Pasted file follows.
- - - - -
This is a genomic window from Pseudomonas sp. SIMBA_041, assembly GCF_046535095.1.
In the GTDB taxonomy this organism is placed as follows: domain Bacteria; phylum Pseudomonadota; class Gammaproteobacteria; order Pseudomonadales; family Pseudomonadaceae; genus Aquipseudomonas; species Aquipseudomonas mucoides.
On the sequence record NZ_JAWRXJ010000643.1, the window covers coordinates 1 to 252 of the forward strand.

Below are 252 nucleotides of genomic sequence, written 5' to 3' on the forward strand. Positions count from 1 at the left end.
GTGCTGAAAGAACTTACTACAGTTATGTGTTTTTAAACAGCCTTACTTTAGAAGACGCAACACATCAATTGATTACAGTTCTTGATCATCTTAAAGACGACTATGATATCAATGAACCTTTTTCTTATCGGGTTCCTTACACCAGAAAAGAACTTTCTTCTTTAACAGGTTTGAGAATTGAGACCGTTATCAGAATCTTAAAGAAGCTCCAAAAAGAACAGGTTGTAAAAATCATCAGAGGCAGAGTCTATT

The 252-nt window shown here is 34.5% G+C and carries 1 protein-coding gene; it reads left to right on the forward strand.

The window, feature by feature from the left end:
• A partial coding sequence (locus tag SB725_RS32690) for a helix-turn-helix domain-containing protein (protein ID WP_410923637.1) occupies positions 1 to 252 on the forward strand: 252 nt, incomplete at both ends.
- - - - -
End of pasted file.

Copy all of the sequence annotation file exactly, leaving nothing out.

This is a genomic window from Pseudomonas sp. SIMBA_041, assembly GCF_046535095.1.
In the GTDB taxonomy this organism is placed as follows: domain Bacteria; phylum Pseudomonadota; class Gammaproteobacteria; order Pseudomonadales; family Pseudomonadaceae; genus Aquipseudomonas; species Aquipseudomonas mucoides.
On the sequence record NZ_JAWRXJ010000643.1, the window covers coordinates 1 to 252 of the forward strand.

Below are 252 nucleotides of genomic sequence, written 5' to 3' on the forward strand. Positions count from 1 at the left end.
GTGCTGAAAGAACTTACTACAGTTATGTGTTTTTAAACAGCCTTACTTTAGAAGACGCAACACATCAATTGATTACAGTTCTTGATCATCTTAAAGACGACTATGATATCAATGAACCTTTTTCTTATCGGGTTCCTTACACCAGAAAAGAACTTTCTTCTTTAACAGGTTTGAGAATTGAGACCGTTATCAGAATCTTAAAGAAGCTCCAAAAAGAACAGGTTGTAAAAATCATCAGAGGCAGAGTCTATT

The 252-nt window shown here is 34.5% G+C and carries 1 protein-coding gene; it reads left to right on the forward strand.

The window, feature by feature from the left end:
• A partial coding sequence (locus tag SB725_RS32690) for a helix-turn-helix domain-containing protein (protein ID WP_410923637.1) occupies positions 1 to 252 on the forward strand: 252 nt, incomplete at both ends.